Trammell Periodontics Newsletter Article

by Kyle Trammell, D.M.D.

While the first order of business in managing a patient’s periodontal health is to eliminate infection and disease, the question of “how do we replace what has been lost?” is one that is pondered daily in our profession. The study of the periodontal repair and regeneration of soft tissue and bone has seen major changes over the last twenty years; surgical techniques have been taken to a new level through the development of regenerative products designed and tested specifically for the oral tissues.

CASE EXAMPLES: In Case Examples 1 and 2, these patients present with vertical intrabony defects. Assuming that all other oral health needs are stable and well-managed, the challenge becomes the inherent difficulties in repairing and rebuilding the bone, periodontal ligament and soft tissue to prevent further damage and tooth loss while also attempting to regenerate the lost alveolar bone, PDL and cementum.

trammell periodontics


We would agree that the treatment plan for these situations would likely include periodontal surgery for access and root surface debridement to reduce bacterial levels and promote healing. In these cases, each of the treating periodontists employed Guided Tissue Regeneration (GTR) surgical procedures to facilitate the growth of bone and fill the defect.

Beyond the surgery itself, GBR and GTR typically involve the use of membranes (filters), bone and tissue grafts or tissue-stimulating proteins that are designed to interact with the body’s natural healing and regenerative processes. The strategic objective of these products is to retard the downgrowth of gingival tissues, provide space maintenance, and promote new cementum, alveolar bone, and periodontal ligament cells.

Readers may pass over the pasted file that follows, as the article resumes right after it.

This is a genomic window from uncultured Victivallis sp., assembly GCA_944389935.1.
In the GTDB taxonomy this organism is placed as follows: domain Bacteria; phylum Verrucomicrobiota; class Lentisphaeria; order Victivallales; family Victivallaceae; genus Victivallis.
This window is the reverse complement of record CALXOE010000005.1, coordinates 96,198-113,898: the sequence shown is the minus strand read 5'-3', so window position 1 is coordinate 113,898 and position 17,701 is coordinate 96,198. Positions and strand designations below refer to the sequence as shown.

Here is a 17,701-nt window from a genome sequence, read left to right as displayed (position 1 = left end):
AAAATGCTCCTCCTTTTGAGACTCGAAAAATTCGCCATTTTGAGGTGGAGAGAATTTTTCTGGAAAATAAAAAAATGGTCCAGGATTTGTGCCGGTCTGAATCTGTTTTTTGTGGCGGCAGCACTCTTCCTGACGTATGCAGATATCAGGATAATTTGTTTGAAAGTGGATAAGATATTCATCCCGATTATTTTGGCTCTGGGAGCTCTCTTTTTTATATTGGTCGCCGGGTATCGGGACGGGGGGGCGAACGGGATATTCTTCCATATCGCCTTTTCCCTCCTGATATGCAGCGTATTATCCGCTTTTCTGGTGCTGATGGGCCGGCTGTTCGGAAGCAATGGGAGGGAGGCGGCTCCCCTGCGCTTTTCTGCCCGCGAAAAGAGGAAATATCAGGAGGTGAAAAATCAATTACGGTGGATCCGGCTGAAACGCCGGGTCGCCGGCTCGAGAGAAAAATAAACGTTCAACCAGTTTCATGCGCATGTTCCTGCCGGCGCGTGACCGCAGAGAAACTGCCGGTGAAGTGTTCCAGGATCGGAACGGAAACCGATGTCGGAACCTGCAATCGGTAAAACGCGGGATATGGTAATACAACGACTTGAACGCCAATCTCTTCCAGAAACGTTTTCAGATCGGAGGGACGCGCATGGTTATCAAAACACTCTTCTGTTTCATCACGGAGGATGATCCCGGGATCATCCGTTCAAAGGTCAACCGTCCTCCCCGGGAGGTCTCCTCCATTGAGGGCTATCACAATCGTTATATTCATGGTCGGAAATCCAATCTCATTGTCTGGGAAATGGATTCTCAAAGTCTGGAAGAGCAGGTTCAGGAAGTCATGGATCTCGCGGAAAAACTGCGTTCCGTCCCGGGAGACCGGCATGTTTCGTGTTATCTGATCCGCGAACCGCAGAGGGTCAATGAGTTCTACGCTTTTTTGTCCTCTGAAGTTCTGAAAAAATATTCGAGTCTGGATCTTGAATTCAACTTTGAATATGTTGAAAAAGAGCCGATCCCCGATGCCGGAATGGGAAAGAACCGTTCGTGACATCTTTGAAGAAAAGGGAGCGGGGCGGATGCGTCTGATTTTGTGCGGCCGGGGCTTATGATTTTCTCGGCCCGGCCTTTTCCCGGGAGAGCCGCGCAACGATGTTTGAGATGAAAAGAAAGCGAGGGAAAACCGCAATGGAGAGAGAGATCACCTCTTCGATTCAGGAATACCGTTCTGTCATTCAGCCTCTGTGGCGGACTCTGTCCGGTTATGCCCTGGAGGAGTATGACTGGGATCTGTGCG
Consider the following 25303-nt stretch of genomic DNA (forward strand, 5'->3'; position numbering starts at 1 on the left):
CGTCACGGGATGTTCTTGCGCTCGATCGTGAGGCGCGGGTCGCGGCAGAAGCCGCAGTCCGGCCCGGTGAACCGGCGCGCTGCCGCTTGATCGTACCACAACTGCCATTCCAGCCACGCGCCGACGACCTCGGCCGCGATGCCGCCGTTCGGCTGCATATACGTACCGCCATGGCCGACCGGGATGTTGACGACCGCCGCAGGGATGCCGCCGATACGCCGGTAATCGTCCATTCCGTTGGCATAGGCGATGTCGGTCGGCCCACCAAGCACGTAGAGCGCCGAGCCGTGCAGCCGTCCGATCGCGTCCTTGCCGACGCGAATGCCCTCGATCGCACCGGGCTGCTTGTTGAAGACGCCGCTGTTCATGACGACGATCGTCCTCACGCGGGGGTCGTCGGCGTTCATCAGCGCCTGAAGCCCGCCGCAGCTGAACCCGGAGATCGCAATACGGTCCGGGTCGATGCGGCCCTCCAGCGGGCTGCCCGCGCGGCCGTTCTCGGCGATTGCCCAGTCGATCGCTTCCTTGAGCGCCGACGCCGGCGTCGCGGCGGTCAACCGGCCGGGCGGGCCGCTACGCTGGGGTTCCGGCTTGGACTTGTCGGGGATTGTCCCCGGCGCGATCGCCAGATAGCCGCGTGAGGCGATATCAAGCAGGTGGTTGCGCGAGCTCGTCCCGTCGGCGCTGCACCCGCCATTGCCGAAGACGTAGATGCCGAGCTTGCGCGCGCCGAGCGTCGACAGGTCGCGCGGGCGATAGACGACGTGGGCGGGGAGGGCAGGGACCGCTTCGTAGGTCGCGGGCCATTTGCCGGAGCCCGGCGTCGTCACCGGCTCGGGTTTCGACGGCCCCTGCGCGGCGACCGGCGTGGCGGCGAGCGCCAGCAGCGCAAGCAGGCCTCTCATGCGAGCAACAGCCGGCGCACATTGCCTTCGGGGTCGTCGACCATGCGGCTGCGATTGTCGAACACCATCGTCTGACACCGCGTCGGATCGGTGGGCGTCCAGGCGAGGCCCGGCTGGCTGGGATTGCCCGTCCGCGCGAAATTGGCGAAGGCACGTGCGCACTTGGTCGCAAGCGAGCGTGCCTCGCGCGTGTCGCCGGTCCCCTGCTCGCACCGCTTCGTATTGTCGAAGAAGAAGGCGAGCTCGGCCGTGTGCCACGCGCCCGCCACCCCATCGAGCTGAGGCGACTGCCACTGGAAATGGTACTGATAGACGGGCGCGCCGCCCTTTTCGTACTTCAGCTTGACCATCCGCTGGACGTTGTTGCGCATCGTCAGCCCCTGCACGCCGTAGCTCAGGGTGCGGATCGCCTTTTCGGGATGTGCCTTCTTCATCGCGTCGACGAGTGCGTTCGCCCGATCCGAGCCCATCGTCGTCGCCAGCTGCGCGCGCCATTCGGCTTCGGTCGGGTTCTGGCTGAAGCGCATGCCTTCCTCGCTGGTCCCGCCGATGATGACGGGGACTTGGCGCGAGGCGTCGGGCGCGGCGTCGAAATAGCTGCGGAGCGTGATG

In dental practice, we address one patient at a time. When we achieve results as in the examples provided, we would describe these as successful outcomes and probably not argue “what is repair vs. regeneration”? In the scientific arena, analysts would tell us that the only way to verify “regeneration” would be to obtain tissue samples followed by histological studies.  Katz describes guided tissue regeneration as verified by through histological analysis as a form of repair termed “new attachment” (2013). So, the claim that we can “grow tissue” is perhaps better stated that we can “repair loss of tissue and bone”. Semantics, maybe, but also an indication of how wide and vast this area of research has become.

Patients that would likely benefit from regenerative periodontal surgical procedures are those that present with vertical bony defects evident on radiographs and localized deep probing depths. As with any dental treatment, healthy patients have a better treatment prognosis than those with systemic medical conditions, but certainly this will vary on a case by case basis. Also, smokers have much less predictable regenerative results than do non-smokers. A combined radiographic and clinical examination is needed to determine potential sites for regeneration; however, sites that are potential candidates are usually confirmed intrasurgically when the defect can be fully visualized.